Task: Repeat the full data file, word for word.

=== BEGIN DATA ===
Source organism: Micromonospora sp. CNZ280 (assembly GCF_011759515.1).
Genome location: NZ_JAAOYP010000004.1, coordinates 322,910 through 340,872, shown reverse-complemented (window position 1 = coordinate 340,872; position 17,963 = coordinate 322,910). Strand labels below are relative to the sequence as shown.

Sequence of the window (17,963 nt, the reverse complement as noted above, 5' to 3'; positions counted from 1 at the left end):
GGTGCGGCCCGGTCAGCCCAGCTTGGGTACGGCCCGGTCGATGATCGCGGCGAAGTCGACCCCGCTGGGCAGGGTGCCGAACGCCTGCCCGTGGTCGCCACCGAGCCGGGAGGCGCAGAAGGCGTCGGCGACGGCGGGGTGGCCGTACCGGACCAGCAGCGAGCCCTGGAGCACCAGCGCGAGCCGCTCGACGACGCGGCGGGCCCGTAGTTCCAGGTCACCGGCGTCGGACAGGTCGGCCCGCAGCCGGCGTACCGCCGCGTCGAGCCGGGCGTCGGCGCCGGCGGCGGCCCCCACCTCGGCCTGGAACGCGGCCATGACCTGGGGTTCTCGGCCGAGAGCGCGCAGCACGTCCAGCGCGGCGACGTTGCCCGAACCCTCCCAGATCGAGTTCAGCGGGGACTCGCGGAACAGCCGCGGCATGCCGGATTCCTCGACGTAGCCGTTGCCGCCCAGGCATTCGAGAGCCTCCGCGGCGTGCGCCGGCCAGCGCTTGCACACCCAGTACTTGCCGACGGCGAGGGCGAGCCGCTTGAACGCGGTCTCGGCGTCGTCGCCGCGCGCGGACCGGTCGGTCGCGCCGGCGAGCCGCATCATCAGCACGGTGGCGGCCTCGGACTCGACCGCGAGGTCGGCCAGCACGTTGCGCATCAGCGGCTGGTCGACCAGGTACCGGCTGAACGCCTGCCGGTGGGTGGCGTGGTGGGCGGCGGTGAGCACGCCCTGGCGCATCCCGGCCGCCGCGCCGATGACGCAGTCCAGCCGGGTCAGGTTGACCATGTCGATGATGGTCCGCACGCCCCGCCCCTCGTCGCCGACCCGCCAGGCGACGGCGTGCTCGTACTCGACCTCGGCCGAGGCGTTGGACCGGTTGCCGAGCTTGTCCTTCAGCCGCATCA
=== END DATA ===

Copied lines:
Source organism: Micromonospora sp. CNZ280 (assembly GCF_011759515.1).
Genome location: NZ_JAAOYP010000004.1, coordinates 322,910 through 340,872, shown reverse-complemented (window position 1 = coordinate 340,872; position 17,963 = coordinate 322,910). Strand labels below are relative to the sequence as shown.

Sequence of the window (17,963 nt, the reverse complement as noted above, 5' to 3'; positions counted from 1 at the left end):
GGTGCGGCCCGGTCAGCCCAGCTTGGGTACGGCCCGGTCGATGATCGCGGCGAAGTCGACCCCGCTGGGCAGGGTGCCGAACGCCTGCCCGTGGTCGCCACCGAGCCGGGAGGCGCAGAAGGCGTCGGCGACGGCGGGGTGGCCGTACCGGACCAGCAGCGAGCCCTGGAGCACCAGCGCGAGCCGCTCGACGACGCGGCGGGCCCGTAGTTCCAGGTCACCGGCGTCGGACAGGTCGGCCCGCAGCCGGCGTACCGCCGCGTCGAGCCGGGCGTCGGCGCCGGCGGCGGCCCCCACCTCGGCCTGGAACGCGGCCATGACCTGGGGTTCTCGGCCGAGAGCGCGCAGCACGTCCAGCGCGGCGACGTTGCCCGAACCCTCCCAGATCGAGTTCAGCGGGGACTCGCGGAACAGCCGCGGCATGCCGGATTCCTCGACGTAGCCGTTGCCGCCCAGGCATTCGAGAGCCTCCGCGGCGTGCGCCGGCCAGCGCTTGCACACCCAGTACTTGCCGACGGCGAGGGCGAGCCGCTTGAACGCGGTCTCGGCGTCGTCGCCGCGCGCGGACCGGTCGGTCGCGCCGGCGAGCCGCATCATCAGCACGGTGGCGGCCTCGGACTCGACCGCGAGGTCGGCCAGCACGTTGCGCATCAGCGGCTGGTCGACCAGGTACCGGCTGAACGCCTGCCGGTGGGTGGCGTGGTGGGCGGCGGTGAGCACGCCCTGGCGCATCCCGGCCGCCGCGCCGATGACGCAGTCCAGCCGGGTCAGGTTGACCATGTCGATGATGGTCCGCACGCCCCGCCCCTCGTCGCCGACCCGCCAGGCGACGGCGTGCTCGTACTCGACCTCGGCCGAGGCGTTGGACCGGTTGCCGAGCTTGTCCTTCAGCCGCATCA